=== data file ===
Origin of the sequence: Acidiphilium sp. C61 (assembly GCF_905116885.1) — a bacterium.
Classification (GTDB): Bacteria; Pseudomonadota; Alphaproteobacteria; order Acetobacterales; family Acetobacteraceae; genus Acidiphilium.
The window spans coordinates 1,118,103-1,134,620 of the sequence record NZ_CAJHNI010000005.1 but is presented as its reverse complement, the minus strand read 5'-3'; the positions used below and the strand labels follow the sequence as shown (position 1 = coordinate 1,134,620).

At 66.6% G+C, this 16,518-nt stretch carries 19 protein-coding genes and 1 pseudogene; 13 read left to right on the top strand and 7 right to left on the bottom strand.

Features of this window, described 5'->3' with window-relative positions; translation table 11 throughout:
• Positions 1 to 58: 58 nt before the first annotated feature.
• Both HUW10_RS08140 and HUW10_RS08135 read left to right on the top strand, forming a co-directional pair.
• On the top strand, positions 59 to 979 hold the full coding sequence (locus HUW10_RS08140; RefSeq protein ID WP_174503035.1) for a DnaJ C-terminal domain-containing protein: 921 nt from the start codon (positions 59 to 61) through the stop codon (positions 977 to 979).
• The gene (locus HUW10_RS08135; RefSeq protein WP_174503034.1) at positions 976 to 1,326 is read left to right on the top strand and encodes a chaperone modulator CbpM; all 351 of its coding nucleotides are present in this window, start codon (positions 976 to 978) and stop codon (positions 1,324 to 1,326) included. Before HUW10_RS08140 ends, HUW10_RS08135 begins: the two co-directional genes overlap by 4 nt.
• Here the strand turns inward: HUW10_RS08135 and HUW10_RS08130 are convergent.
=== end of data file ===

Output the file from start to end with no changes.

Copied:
Origin of the sequence: Acidiphilium sp. C61 (assembly GCF_905116885.1) — a bacterium.
Classification (GTDB): Bacteria; Pseudomonadota; Alphaproteobacteria; order Acetobacterales; family Acetobacteraceae; genus Acidiphilium.
The window spans coordinates 1,118,103-1,134,620 of the sequence record NZ_CAJHNI010000005.1 but is presented as its reverse complement, the minus strand read 5'-3'; the positions used below and the strand labels follow the sequence as shown (position 1 = coordinate 1,134,620).

At 66.6% G+C, this 16,518-nt stretch carries 19 protein-coding genes and 1 pseudogene; 13 read left to right on the top strand and 7 right to left on the bottom strand.

Features of this window, described 5'->3' with window-relative positions; translation table 11 throughout:
• Positions 1 to 58: 58 nt before the first annotated feature.
• Both HUW10_RS08140 and HUW10_RS08135 read left to right on the top strand, forming a co-directional pair.
• On the top strand, positions 59 to 979 hold the full coding sequence (locus HUW10_RS08140; RefSeq protein ID WP_174503035.1) for a DnaJ C-terminal domain-containing protein: 921 nt from the start codon (positions 59 to 61) through the stop codon (positions 977 to 979).
• The gene (locus HUW10_RS08135; RefSeq protein WP_174503034.1) at positions 976 to 1,326 is read left to right on the top strand and encodes a chaperone modulator CbpM; all 351 of its coding nucleotides are present in this window, start codon (positions 976 to 978) and stop codon (positions 1,324 to 1,326) included. Before HUW10_RS08140 ends, HUW10_RS08135 begins: the two co-directional genes overlap by 4 nt.
• Here the strand turns inward: HUW10_RS08135 and HUW10_RS08130 are convergent.